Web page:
26 may 2011, mladić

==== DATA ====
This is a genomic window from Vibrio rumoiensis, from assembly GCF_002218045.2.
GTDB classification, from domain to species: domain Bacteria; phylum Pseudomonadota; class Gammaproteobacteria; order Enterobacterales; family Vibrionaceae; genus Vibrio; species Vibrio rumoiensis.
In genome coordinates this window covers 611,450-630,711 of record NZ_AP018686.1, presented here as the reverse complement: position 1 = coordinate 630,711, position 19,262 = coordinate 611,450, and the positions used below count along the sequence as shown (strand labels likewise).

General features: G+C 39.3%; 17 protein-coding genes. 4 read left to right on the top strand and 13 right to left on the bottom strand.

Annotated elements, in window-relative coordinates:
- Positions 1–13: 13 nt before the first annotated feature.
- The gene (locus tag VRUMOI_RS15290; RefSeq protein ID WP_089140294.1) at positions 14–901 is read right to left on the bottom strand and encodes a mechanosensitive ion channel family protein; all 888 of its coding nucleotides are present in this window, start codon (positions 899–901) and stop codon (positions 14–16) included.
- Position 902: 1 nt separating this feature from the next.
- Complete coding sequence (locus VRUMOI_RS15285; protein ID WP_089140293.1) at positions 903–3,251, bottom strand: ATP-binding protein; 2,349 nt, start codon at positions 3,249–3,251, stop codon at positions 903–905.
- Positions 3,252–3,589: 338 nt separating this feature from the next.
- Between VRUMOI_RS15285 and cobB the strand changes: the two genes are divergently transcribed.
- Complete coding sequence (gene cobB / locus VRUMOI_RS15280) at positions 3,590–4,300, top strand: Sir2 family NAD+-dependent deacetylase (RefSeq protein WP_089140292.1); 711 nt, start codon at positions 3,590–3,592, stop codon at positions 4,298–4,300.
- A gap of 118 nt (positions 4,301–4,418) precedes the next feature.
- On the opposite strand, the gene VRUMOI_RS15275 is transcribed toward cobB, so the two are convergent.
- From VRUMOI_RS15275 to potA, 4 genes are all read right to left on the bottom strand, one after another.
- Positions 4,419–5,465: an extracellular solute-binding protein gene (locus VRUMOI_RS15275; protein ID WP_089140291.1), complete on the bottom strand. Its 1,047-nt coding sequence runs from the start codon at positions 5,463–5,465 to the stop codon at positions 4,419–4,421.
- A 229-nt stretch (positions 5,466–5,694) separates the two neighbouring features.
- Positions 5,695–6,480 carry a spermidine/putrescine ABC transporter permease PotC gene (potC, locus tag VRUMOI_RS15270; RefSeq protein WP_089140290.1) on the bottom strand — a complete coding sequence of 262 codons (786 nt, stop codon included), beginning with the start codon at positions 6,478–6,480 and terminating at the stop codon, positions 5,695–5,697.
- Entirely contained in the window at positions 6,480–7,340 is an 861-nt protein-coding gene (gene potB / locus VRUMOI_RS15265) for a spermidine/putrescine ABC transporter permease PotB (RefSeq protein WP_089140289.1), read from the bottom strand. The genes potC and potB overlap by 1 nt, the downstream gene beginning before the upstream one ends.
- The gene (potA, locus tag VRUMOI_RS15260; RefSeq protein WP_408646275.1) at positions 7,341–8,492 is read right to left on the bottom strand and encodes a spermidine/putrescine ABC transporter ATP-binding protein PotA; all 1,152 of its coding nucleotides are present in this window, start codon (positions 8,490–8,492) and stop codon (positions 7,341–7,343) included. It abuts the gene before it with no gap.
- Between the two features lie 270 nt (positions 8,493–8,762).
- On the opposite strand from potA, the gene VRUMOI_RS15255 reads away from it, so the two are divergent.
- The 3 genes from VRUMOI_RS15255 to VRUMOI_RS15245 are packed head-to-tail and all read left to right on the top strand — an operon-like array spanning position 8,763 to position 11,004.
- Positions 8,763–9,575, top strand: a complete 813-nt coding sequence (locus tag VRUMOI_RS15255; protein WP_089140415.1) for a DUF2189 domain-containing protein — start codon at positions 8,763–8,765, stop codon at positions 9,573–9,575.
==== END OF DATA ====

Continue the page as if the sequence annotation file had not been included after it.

The bosnian war was still raging when I first travelled to former yugoslavia; and it was not long ended when I visited the war crimes tribunal, state of the art in the long arm of international justice for the most terrible crimes. Slowly, the key perpetrators of the worst atrocities that are usual guts of war, have been brought to the hague's serene proceedings to have their actions dissected and exposed: milošević, karadžić and now mladić. The tribunal lit the way to the permanent criminal court and is the high watermark so far of the value and virtue of peace and justice through international law, and one of the most lasting achievements of the united nations. Mladić was not gunned down by special forces, but was captured and will be tried, sentenced and punished, exposing to all how actions taken today can be recreated tommorow, and exposing in the cruellest light what historically is usually buried with the corpses. There were perhaps 100,000 of those, in bosnia alone, in a war taking place barely 100 miles from where I lived at the time in budapest, in europe. Fire, murder, systematic rape, ethnic cleansing and massacre were norms of policy there, as sarajevo, a city for hundreds of years the epicentre of tolerance in the balkans was shelled to destruction. Shell the muslim neighbourhoods mladić told his commander, until the people are driven mad, bomb the presidency and the parliament, destroy the hospitals, snipe the children and the market place. By srebrenica, mladić had a militia that without hesitation could systematically empty a place of its male population, gun them down in their hundreds, pile their corpses high in vans and dump them in mass graves. Then, europe and the rest of the world just looked on, seeing nothing and doing less, the modern-day equivalent of elie wiesel's onlooker, who watched the courtyard of budapest's great synagogue fill and empty for days, "The hungarian police were very cruel but I don't remember their faces... the one face I completely remember was his... he stared out of the window expressionlessly. There was neither compassion nor joy, neither shock nor rage. He wasn't even interested in what was going on... He was neither murderer nor victim; he was only a bystander. He wanted to live in peace and quiet". It may be far too little, far too late, but if it saves one life by making one man person pause for thought about the consequences of their actions, then the last 20 years work at the tribunal were surely worth it.